Lexus: all sedans are down by double digits, all crossovers are up, except for a <1% decline of RX
Lincoln: the Continental is the only sedan to improve (on its introduction year), the MKT is the only crossover to decline
Maserati: all sedans down by 20% or more, Levante is just 100 sales away from becoming the brand’s best selling model
In total, luxury sedan sales were down to below 900,000 in 2017, the third-lowest volume since 1998, besting only the crisis years of 2009 and 2010.
We’ve also featured VW in our successes of 2017 article, because despite all of its troubles of scandals, an aging line-up that’s not in touch with the needs of the current American car buyer and a stop-sale of its trademark diesel engines, its sales didn’t suffer as badly as you’d expect and the brand even rebounded in 2017. It finally got serious about crossovers and the first months for both the Atlas and the new Tiguan look promising. However, looking at how its core car models performed, the brand still has its work cut out for it. Its (former) best sellers Jetta and Passat have been in non-stop decline since 2011 and 2012 respectively, and the Beetle since 2013. Sidenote: the Golf actually improved in 2017 thanks to the addition of the Alltrack version. All these models have been around since 2012 or earlier and there’s nothing new in the product planning except for a replacement to the Jetta, which looks all but revolutionary in design.
But the biggest disappointment we have with Volkswagen is the long time it took them to get their act together after the diesel scandal broke. It took them way too long to take responsibility and own up to their mistakes, whether deliberately or not. It also took them way too long to find a solution for the affected cars (and customers!), as they should have done everything in their power to “make things right” as quickly as possible to stop the negative press and restore faith in the company. Instead, it just seemed to drag on forever while the brand image continued to suffer. Now that they’ve finally turned that page, we’ll have to see how quickly Americans can forgive and forget, but it should’ve all been handled much quicker.
5. Honda CR-V
The CR-V set a new annual sales record for the nameplate for the sixth year in a row, at almost 378,000 sales and became Honda’s best selling model for the first time ever, so how what is it doing in this list of disappointments of 2017? Simple: it lost its title of best selling compact crossover in the United States and dropped to third place behind the Toyota RAV4 and Nissan Rogue. And while the CR-V was all-new for 2017, while both the RAV4 and the Rogue have been around since 2013. Granted, the Rogue was helped by the addition of the Rogue Sport model, which really should be separated in the sales tables, but unfortunately Nissan North America doesn’t do that. The new generation CR-V should have been able to maintain its lead over its rivals, but instead this was the first time since 2005 that Honda does not top the charts of this segment.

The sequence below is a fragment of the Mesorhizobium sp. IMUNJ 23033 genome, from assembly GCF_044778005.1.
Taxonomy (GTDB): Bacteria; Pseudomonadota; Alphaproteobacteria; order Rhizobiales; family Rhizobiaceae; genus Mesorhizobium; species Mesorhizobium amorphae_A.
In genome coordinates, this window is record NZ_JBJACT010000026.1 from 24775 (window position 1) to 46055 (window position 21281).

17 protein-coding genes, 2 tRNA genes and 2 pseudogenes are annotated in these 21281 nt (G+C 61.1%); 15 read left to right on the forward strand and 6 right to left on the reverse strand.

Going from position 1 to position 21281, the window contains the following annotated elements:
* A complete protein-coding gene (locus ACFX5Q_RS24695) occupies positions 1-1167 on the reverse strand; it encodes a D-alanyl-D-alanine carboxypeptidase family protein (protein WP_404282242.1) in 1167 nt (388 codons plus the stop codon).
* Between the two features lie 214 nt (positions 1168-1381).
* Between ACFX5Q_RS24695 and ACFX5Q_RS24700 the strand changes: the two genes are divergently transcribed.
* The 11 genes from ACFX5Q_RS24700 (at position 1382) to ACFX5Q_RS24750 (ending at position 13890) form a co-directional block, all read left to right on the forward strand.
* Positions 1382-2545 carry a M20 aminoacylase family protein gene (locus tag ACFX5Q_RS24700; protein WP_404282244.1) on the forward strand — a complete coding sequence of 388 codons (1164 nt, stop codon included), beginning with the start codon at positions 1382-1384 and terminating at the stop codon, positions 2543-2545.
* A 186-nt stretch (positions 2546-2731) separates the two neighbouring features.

Why not Jeep?
Looking at the 2017 sales charts, one may come to wonder: “Why didn’t you nominate Jeep as one of the disappointments of 2017?” And we could perfectly understand that question, as the brand was the biggest loser in the top-10 with a double digit decline and 100,000 lost sales, despite America’s love affair with crossovers and SUVs. Jeep should be perfectly positioned to benefit from this trend, but that doesn’t show on its 2017 scorecard. So on the surface it would be the perfect candidate for this list, but when digging a little deeper we should conclude that Jeep’s decline is more due to a decline in sales to daily rental fleets, which are mostly unprofitable, reduce resale values of specific models and therefore lead to higher monthly lease payments for retail consumers, and potentially harmful to brand value. Especially the Patriot was a fleet favorite, and this was the reason why it peaked in its 9th and last year on the market before production ended in late 2016. Fleet sales of the Cherokee were greatly reduced as production of the model was moved to another plant, temporarily reducing supply and resulting in a 15.7% decline in sales for the model. But the brand’s two best sellers, the Grand Cherokee and Wrangler, remained pretty stable in 2017, despite the former being launched in 2011 and the latter in 2006 with a new generation being launched at the end of the year. With those factors in mind, Jeep actually didn’t do too bad and it’s great news that FCA finally seems to have started prioritizing profits over volume.